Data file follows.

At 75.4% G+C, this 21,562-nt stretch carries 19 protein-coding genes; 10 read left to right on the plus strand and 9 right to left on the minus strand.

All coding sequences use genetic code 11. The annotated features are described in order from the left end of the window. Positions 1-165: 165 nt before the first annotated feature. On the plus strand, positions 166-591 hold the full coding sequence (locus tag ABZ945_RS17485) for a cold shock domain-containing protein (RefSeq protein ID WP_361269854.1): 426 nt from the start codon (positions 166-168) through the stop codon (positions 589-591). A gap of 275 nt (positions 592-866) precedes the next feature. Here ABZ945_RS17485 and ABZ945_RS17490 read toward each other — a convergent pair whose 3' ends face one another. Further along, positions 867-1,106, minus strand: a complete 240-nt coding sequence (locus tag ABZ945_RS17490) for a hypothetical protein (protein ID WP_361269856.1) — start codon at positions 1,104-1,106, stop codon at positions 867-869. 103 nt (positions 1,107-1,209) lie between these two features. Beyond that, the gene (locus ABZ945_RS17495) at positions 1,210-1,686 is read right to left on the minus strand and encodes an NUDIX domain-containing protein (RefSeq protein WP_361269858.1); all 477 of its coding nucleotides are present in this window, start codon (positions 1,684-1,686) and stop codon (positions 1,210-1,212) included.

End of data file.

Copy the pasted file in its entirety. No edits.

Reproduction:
At 75.4% G+C, this 21,562-nt stretch carries 19 protein-coding genes; 10 read left to right on the plus strand and 9 right to left on the minus strand.

All coding sequences use genetic code 11. The annotated features are described in order from the left end of the window. Positions 1-165: 165 nt before the first annotated feature. On the plus strand, positions 166-591 hold the full coding sequence (locus tag ABZ945_RS17485) for a cold shock domain-containing protein (RefSeq protein ID WP_361269854.1): 426 nt from the start codon (positions 166-168) through the stop codon (positions 589-591). A gap of 275 nt (positions 592-866) precedes the next feature. Here ABZ945_RS17485 and ABZ945_RS17490 read toward each other — a convergent pair whose 3' ends face one another. Further along, positions 867-1,106, minus strand: a complete 240-nt coding sequence (locus tag ABZ945_RS17490) for a hypothetical protein (protein ID WP_361269856.1) — start codon at positions 1,104-1,106, stop codon at positions 867-869. 103 nt (positions 1,107-1,209) lie between these two features. Beyond that, the gene (locus ABZ945_RS17495) at positions 1,210-1,686 is read right to left on the minus strand and encodes an NUDIX domain-containing protein (RefSeq protein WP_361269858.1); all 477 of its coding nucleotides are present in this window, start codon (positions 1,684-1,686) and stop codon (positions 1,210-1,212) included.